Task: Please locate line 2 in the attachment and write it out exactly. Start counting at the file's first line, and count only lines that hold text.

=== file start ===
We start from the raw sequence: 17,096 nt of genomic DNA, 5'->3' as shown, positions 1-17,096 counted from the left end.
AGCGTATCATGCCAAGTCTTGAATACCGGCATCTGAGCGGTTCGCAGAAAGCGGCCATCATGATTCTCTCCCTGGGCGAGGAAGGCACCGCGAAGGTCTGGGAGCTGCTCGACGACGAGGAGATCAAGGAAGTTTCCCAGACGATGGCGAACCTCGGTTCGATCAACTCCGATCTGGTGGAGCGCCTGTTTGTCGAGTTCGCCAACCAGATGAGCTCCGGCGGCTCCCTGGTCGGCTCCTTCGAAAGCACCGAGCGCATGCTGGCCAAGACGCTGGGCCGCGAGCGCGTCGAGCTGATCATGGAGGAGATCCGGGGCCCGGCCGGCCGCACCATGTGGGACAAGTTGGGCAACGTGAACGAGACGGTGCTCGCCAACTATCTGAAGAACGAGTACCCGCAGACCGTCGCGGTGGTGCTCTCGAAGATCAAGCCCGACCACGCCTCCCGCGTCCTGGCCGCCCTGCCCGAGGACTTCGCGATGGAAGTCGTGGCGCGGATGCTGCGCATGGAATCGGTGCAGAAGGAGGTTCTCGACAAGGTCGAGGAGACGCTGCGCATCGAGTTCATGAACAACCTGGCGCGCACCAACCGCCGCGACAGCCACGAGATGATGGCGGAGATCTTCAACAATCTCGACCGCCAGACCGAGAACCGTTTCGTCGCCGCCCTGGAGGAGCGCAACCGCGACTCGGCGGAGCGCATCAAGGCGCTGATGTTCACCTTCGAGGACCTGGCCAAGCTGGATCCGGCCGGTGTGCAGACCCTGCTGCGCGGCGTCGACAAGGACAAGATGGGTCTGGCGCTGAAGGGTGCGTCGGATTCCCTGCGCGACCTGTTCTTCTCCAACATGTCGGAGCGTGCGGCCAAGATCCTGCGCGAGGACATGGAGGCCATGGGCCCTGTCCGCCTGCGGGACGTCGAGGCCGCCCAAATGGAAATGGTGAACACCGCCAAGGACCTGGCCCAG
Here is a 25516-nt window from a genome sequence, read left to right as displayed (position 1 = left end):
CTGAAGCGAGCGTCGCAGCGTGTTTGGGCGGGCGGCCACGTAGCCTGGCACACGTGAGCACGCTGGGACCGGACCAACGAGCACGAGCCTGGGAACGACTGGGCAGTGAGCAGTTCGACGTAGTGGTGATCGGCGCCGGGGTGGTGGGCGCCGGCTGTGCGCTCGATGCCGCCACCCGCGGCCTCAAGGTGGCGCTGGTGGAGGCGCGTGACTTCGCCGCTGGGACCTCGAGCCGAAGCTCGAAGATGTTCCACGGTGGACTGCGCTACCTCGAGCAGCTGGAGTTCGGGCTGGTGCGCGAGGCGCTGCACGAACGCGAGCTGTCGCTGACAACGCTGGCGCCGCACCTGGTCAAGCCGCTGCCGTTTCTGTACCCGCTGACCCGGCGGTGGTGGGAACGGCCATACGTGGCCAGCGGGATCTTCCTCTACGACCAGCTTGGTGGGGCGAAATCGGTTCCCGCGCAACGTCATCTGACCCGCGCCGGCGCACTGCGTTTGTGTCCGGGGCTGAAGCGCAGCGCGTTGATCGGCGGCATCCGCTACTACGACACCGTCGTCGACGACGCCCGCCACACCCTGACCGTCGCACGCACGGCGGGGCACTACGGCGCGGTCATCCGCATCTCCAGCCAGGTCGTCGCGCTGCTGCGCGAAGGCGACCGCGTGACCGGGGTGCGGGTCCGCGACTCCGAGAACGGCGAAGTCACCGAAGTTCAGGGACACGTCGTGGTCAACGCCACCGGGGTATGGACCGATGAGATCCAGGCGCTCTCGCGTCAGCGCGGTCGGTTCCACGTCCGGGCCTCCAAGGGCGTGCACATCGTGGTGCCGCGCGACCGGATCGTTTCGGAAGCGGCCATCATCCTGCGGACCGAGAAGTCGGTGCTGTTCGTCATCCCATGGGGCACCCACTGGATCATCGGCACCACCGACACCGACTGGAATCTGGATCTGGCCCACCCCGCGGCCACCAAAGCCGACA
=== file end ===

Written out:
AGCGTATCATGCCAAGTCTTGAATACCGGCATCTGAGCGGTTCGCAGAAAGCGGCCATCATGATTCTCTCCCTGGGCGAGGAAGGCACCGCGAAGGTCTGGGAGCTGCTCGACGACGAGGAGATCAAGGAAGTTTCCCAGACGATGGCGAACCTCGGTTCGATCAACTCCGATCTGGTGGAGCGCCTGTTTGTCGAGTTCGCCAACCAGATGAGCTCCGGCGGCTCCCTGGTCGGCTCCTTCGAAAGCACCGAGCGCATGCTGGCCAAGACGCTGGGCCGCGAGCGCGTCGAGCTGATCATGGAGGAGATCCGGGGCCCGGCCGGCCGCACCATGTGGGACAAGTTGGGCAACGTGAACGAGACGGTGCTCGCCAACTATCTGAAGAACGAGTACCCGCAGACCGTCGCGGTGGTGCTCTCGAAGATCAAGCCCGACCACGCCTCCCGCGTCCTGGCCGCCCTGCCCGAGGACTTCGCGATGGAAGTCGTGGCGCGGATGCTGCGCATGGAATCGGTGCAGAAGGAGGTTCTCGACAAGGTCGAGGAGACGCTGCGCATCGAGTTCATGAACAACCTGGCGCGCACCAACCGCCGCGACAGCCACGAGATGATGGCGGAGATCTTCAACAATCTCGACCGCCAGACCGAGAACCGTTTCGTCGCCGCCCTGGAGGAGCGCAACCGCGACTCGGCGGAGCGCATCAAGGCGCTGATGTTCACCTTCGAGGACCTGGCCAAGCTGGATCCGGCCGGTGTGCAGACCCTGCTGCGCGGCGTCGACAAGGACAAGATGGGTCTGGCGCTGAAGGGTGCGTCGGATTCCCTGCGCGACCTGTTCTTCTCCAACATGTCGGAGCGTGCGGCCAAGATCCTGCGCGAGGACATGGAGGCCATGGGCCCTGTCCGCCTGCGGGACGTCGAGGCCGCCCAAATGGAAATGGTGAACACCGCCAAGGACCTGGCCCAG